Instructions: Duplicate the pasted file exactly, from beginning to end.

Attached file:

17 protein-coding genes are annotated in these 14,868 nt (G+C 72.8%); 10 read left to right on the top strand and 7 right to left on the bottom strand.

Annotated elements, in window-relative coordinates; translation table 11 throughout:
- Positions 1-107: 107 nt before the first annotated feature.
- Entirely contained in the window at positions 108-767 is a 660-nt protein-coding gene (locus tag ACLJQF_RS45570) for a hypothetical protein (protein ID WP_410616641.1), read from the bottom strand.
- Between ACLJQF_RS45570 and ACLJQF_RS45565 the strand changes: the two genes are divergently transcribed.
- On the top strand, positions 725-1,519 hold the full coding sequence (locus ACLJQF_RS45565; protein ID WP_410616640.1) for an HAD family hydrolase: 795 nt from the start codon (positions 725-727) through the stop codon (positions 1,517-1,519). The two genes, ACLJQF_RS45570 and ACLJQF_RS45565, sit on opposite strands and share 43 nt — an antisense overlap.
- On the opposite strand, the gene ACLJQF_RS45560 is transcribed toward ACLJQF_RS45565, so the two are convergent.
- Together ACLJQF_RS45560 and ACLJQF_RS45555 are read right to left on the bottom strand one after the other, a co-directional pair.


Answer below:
17 protein-coding genes are annotated in these 14,868 nt (G+C 72.8%); 10 read left to right on the top strand and 7 right to left on the bottom strand.

Annotated elements, in window-relative coordinates; translation table 11 throughout:
- Positions 1-107: 107 nt before the first annotated feature.
- Entirely contained in the window at positions 108-767 is a 660-nt protein-coding gene (locus tag ACLJQF_RS45570) for a hypothetical protein (protein ID WP_410616641.1), read from the bottom strand.
- Between ACLJQF_RS45570 and ACLJQF_RS45565 the strand changes: the two genes are divergently transcribed.
- On the top strand, positions 725-1,519 hold the full coding sequence (locus ACLJQF_RS45565; protein ID WP_410616640.1) for an HAD family hydrolase: 795 nt from the start codon (positions 725-727) through the stop codon (positions 1,517-1,519). The two genes, ACLJQF_RS45570 and ACLJQF_RS45565, sit on opposite strands and share 43 nt — an antisense overlap.
- On the opposite strand, the gene ACLJQF_RS45560 is transcribed toward ACLJQF_RS45565, so the two are convergent.
- Together ACLJQF_RS45560 and ACLJQF_RS45555 are read right to left on the bottom strand one after the other, a co-directional pair.